Send to

Choose Destination
See comment in PubMed Commons below
Am Surg. 2004 Oct;70(10):881-5.

Lymphatic mapping improves staging and reduces morbidity in women undergoing total mastectomy for breast carcinoma.

Author information

Department of Surgery, Kaiser Permanente Los Angeles Medical Center, Los Angeles, California 90027, USA.


Lymphatic mapping (LM) and sentinel lymph node biopsy (SLNB) have become widely accepted in the setting of breast conservation surgery. We hypothesized that LM can be extended to women undergoing total mastectomy, being technically feasible, yielding highly accurate and sensitive results, improving axillary staging, and reducing postoperative morbidity. Between 1995 and 2003, 99 women (mean age 59 years, range 34-87) underwent 100 mastectomies with LM using blue dye alone. Fifty-nine operations (60%) were followed by a completion axillary lymph node dissection (ALND). Ninety per cent of patients had invasive carcinoma; 10 per cent had in situ carcinoma. Mean tumor size was 2.5 cm (range 0.3-8 cm). One hundred fifty-nine sentinel nodes (SNs) (mean 1.65, range 1-5) were successfully identified in 96 (96%) axillae. Twenty-five (25%) sentinel nodes revealed nodal metastases. Five of 25 (20%) SNs had micrometasteses. Three patients had a false-negative SN, yielding a sensitivity of 91 per cent. The accuracy of LM was 97 per cent. No patient who underwent SLNB alone developed lymphedema, axillary seroma formation, infection, or restricted arm movement. This was contrasted with patients undergoing ALND, where 10 (16%) developed lymphedema and 2 (3%) developed an infection. Ten (25%) patients developed axillary paresthesias after SNB compared with 47 (78%) patients after ALND (P < 0.0001). LM in the setting of mastectomy is accurate and sensitive. This technique improves axillary staging and decreases morbidity. Patients who are not candidates for breast conservation should be offered LM and SLNB at the time of mastectomy.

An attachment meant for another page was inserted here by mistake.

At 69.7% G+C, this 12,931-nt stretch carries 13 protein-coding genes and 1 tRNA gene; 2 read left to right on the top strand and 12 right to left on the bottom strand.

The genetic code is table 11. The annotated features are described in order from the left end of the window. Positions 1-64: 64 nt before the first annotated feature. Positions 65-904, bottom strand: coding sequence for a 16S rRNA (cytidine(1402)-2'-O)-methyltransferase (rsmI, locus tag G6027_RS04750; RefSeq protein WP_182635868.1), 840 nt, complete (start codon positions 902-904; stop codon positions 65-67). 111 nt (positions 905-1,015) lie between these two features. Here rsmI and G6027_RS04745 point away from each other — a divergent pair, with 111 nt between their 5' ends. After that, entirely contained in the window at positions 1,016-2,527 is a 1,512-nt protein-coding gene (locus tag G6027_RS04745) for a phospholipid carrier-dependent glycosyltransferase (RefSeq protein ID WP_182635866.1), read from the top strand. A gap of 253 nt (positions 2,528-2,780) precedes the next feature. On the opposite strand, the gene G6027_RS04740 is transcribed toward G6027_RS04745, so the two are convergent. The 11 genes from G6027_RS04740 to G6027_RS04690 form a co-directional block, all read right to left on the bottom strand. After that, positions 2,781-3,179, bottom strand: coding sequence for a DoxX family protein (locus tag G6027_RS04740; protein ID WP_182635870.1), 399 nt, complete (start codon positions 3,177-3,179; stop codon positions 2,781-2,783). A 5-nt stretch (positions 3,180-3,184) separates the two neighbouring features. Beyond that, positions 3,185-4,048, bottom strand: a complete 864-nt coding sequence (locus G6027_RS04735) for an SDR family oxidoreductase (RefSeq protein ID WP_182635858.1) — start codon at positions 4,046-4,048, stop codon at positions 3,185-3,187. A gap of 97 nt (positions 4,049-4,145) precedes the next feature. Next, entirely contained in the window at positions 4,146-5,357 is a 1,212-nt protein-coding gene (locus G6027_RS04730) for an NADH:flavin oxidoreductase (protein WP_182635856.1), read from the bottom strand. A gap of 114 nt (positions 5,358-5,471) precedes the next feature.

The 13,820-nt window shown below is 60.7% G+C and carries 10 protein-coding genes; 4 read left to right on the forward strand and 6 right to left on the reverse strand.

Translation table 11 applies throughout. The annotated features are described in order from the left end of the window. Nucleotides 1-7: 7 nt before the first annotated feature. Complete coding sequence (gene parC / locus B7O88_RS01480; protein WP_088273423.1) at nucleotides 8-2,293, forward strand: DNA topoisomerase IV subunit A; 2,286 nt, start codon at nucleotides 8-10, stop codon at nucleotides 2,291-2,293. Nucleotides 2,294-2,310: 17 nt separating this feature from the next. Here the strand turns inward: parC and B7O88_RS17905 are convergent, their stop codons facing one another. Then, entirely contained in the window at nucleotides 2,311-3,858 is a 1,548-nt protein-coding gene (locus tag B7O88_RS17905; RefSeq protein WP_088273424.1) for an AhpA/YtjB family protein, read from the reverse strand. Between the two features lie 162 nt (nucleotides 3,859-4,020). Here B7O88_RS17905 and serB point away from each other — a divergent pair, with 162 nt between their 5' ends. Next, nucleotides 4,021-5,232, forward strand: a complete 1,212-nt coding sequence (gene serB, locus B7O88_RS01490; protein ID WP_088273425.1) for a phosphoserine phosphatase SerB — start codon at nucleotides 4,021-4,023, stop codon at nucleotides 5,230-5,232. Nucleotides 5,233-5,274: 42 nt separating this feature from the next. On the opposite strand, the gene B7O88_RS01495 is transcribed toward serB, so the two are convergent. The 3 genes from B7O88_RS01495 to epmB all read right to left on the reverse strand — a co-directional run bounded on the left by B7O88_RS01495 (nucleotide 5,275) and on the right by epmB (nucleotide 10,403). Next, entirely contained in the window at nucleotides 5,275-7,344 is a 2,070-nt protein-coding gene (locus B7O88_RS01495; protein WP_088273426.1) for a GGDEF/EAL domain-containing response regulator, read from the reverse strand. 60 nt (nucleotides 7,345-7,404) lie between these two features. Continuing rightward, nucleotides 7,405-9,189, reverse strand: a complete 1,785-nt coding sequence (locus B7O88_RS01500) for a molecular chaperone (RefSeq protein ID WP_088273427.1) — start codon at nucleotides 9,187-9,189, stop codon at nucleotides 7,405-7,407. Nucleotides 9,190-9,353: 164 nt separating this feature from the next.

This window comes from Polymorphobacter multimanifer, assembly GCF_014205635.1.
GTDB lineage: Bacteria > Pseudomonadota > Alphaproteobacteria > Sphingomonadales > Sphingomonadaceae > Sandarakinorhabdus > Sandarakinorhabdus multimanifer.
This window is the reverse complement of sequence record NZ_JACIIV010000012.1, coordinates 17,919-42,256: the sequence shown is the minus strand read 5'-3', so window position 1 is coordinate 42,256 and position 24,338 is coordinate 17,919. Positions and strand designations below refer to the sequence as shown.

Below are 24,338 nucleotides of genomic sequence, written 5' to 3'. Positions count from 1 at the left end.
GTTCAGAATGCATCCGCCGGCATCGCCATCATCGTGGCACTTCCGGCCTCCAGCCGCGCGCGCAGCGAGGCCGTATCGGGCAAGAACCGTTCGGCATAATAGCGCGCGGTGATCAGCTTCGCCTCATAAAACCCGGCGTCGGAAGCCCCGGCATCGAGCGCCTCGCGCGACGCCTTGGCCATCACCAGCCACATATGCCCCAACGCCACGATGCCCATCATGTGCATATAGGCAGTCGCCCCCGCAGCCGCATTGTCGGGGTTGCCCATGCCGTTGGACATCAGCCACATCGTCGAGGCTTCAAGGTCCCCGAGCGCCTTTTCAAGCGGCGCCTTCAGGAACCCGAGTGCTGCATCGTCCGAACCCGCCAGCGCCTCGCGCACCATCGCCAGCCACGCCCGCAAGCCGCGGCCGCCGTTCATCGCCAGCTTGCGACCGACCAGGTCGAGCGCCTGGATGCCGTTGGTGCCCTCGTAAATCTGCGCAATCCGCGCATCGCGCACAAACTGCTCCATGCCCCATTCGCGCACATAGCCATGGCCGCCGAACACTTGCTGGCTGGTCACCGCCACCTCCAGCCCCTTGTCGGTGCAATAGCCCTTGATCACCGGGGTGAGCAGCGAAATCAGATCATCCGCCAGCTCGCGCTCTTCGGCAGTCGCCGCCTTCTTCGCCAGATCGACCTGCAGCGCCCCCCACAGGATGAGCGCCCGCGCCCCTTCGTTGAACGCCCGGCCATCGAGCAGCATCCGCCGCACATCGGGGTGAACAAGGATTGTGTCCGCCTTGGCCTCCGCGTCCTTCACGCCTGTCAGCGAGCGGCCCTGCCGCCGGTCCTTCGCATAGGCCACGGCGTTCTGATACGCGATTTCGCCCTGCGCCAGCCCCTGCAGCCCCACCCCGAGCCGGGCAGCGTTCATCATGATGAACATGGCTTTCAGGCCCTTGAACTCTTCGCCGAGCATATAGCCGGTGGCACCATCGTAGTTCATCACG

[Indexed for MEDLINE]
PubMed Commons home

PubMed Commons

How to join PubMed Commons

    Supplemental Content

    Loading ...
    Support Center